Non-Specific Chronic Back Pain; Insight From Spatial Aspects of Lumbar Spinal Muscle Activation

The safety and scientific validity of this study is the responsibility of the study sponsor and investigators. Listing a study does not mean it has been evaluated by the U.S. Federal Government. Read our disclaimer for details. Identifier: NCT01214213
Recruitment Status : Completed
First Posted : October 4, 2010
Last Update Posted : September 27, 2016
Information provided by (Responsible Party):
Inge Ringheim, The Hospital of Vestfold

Brief Summary:
There is evidence for altered muscle activity patterns in individuals with non-specific chronic back pain (NSCBP). It is unknown why these alterations in activation pattern occur and how they may be linked to pain experience and to the development of CNSBP. The main objective of this study is to investigate the spatial aspects of muscle activation in relation to fatigue/endurance and CNSBP. A novel approach, utilizing a new multi-channel surface-EMG (MCsEMG) technique will be applied in this project to get insight in fundamental mechanisms related to motor control and fatigue/endurance. In this project data from healthy persons and from patients with NSCBP will be collected and analyzed. NSCBP patients will be compared to healthy persons. To minimize heterogeneity between groups the subject's age range will be from 30 - 50 years. The investigators main hypothesis is that motor control mechanisms of the lumbar muscles are disturbed in NSCBP patients compared to normals, explaining the reduced tolerance for static postures. There has been little investigation of the lumbar musculature with MCsEMG recordings. The lumbar musculature has a complex organization; many, relatively small muscles, in a restricted area. Utilizing two HDsEMG grids with 252 Ag/AgCl contacts will be the superior non-invasive method to investigate motor control mechanisms in this region, and further the investigators understanding of neuromuscular adaptations related to NSCBP. The project may demonstrate changes that will lead us to new insight and new strategies for the treatment of back pain.

Condition or disease
Low Back Pain

Study Type : Observational
Actual Enrollment : 57 participants
Observational Model: Case Control
Time Perspective: Cross-Sectional
Study Start Date : September 2009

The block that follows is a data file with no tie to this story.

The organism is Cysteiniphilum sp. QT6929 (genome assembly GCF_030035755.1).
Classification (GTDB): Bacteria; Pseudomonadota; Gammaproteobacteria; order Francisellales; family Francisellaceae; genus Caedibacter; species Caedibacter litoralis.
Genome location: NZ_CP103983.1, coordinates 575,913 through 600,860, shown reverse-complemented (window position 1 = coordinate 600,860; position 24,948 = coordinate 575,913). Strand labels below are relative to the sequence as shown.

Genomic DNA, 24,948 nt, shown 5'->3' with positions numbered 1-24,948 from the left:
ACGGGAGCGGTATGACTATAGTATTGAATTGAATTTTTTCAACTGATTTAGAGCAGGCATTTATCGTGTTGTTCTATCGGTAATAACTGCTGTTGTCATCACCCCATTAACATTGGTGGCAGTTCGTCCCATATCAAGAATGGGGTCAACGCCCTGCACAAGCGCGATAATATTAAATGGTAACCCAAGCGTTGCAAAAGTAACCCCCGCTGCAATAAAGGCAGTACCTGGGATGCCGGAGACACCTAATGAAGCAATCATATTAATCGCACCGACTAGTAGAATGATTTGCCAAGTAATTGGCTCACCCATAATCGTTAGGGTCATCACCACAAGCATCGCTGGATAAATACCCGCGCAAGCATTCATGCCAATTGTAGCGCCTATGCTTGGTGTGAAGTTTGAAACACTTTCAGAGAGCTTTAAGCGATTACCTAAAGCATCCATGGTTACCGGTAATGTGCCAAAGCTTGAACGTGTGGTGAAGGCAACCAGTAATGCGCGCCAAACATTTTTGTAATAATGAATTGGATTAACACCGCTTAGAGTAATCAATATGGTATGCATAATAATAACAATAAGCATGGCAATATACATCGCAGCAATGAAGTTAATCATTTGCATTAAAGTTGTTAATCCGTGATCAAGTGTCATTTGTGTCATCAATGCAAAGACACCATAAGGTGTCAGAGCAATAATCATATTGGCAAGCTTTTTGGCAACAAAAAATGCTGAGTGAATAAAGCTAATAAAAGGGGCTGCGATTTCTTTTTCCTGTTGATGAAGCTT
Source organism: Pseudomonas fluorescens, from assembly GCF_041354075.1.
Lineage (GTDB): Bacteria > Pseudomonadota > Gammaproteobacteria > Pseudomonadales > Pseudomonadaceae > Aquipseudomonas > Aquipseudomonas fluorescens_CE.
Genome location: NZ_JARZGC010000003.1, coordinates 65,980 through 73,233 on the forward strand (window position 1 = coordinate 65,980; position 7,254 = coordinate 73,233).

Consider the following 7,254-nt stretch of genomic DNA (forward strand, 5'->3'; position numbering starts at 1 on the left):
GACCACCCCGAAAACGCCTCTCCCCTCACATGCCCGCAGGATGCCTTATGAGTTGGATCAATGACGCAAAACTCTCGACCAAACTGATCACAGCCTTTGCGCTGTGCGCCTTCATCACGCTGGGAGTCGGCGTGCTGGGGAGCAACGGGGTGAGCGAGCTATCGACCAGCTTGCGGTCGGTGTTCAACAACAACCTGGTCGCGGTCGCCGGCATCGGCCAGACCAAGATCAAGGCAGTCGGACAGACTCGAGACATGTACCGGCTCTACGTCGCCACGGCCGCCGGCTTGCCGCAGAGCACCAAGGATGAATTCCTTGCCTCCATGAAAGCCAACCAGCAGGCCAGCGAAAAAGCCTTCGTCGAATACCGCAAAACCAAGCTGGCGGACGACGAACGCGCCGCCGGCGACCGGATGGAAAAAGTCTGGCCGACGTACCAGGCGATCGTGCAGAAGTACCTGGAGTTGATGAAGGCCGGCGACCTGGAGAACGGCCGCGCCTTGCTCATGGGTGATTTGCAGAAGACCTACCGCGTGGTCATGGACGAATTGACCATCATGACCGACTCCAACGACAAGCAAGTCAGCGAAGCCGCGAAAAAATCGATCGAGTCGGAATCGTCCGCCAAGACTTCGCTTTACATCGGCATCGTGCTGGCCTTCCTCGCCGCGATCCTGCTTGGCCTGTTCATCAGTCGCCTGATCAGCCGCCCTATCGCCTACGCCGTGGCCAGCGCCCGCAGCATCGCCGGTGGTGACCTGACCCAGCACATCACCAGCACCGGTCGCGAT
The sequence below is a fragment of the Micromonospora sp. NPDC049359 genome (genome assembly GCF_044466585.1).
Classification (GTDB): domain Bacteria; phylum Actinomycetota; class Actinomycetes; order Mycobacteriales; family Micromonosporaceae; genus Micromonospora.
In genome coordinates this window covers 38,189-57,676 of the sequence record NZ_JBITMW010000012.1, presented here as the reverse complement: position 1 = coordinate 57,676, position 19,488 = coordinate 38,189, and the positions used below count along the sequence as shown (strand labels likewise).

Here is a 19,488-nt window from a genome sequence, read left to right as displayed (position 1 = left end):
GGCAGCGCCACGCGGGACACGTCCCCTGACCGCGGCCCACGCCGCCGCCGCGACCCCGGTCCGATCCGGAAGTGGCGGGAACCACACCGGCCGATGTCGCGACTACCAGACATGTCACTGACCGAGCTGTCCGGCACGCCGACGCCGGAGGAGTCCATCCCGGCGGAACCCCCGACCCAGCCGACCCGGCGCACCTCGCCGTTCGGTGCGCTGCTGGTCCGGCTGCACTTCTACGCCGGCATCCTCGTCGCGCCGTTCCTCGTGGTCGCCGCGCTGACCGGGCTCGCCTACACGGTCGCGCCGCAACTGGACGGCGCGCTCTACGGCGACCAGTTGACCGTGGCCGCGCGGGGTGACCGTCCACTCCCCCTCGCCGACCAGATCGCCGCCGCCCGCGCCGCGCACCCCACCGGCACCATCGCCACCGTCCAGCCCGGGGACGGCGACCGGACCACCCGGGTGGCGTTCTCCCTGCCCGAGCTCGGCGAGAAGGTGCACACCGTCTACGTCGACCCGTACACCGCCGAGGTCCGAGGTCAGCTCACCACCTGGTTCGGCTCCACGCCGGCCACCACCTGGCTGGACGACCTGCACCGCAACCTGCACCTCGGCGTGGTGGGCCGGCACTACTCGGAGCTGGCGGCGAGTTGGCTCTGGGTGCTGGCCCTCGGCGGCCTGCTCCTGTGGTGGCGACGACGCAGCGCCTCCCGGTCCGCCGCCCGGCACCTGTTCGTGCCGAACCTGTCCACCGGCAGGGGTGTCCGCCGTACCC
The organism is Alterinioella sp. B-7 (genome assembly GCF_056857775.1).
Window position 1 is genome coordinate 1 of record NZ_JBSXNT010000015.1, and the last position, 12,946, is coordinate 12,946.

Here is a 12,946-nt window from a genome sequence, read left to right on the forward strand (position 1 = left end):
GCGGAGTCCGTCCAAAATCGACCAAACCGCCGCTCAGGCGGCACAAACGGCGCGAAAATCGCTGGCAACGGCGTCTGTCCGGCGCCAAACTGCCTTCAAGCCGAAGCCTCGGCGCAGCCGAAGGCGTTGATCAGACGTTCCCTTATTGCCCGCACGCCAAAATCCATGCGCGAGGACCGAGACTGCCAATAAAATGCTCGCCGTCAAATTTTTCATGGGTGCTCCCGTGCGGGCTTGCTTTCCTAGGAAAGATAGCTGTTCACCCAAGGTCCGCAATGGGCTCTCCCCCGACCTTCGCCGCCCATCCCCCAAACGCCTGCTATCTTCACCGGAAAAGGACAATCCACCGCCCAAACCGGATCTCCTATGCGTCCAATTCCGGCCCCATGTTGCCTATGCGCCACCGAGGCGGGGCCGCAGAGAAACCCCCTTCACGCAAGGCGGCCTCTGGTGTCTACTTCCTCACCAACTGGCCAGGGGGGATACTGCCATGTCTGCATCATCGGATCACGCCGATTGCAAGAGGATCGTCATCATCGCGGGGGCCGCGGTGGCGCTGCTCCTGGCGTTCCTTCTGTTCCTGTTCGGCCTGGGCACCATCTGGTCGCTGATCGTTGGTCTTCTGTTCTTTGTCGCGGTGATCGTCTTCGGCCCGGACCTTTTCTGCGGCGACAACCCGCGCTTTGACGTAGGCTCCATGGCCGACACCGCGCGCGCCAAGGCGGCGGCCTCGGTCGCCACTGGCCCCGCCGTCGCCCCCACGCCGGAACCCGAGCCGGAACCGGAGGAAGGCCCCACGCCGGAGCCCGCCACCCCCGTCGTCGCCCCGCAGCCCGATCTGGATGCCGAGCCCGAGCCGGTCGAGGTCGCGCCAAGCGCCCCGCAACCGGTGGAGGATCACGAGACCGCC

Actual Primary Completion Date : January 2014
Actual Study Completion Date : August 2014

Resource links provided by the National Library of Medicine

MedlinePlus related topics: Back Pain
U.S. FDA Resources

Information from the National Library of Medicine

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Ages Eligible for Study:   30 Years to 50 Years   (Adult)
Sexes Eligible for Study:   All
Accepts Healthy Volunteers:   Yes
Sampling Method:   Non-Probability Sample
Study Population
Chronic non-spesific low back pain and healthy control subjects

Inclusion Criteria:

  • patients
  • diagnosed with chronic NSCBP >3 months duration
  • healthy controls
  • no back pain.

Exclusively exclusion criteria for this group will be back pain in the previous year or back pain lasting longer than one week in previous 3 years.

Exclusion Criteria:

  • anamnesis of medical or drug abuse
  • surgery on the musculoskeletal system of the trunk
  • known congenital malformation of the spine or scoliosis
  • body mass index >27 kg/m2
  • systemic-neurological-degenerative disease
  • history of stroke
  • psychiatric disorder
  • pregnancy and abnormal blood pressure.

Information from the National Library of Medicine

To learn more about this study, you or your doctor may contact the study research staff using the contact information provided by the sponsor.

Please refer to this study by its identifier (NCT number): NCT01214213

Vestfold Hospital Trust, Kysthospitalet
Stavern, Norway, 3291
Sponsors and Collaborators
Oslo University Hospital
Study Chair: Aage Indahl, Phd

Responsible Party: Inge Ringheim, MSc, The Hospital of Vestfold Identifier: NCT01214213     History of Changes
Other Study ID Numbers: MULTI2009
First Posted: October 4, 2010    Key Record Dates
Last Update Posted: September 27, 2016
Last Verified: September 2016

Additional relevant MeSH terms:
Back Pain
Low Back Pain
Neurologic Manifestations
Nervous System Diseases
Signs and Symptoms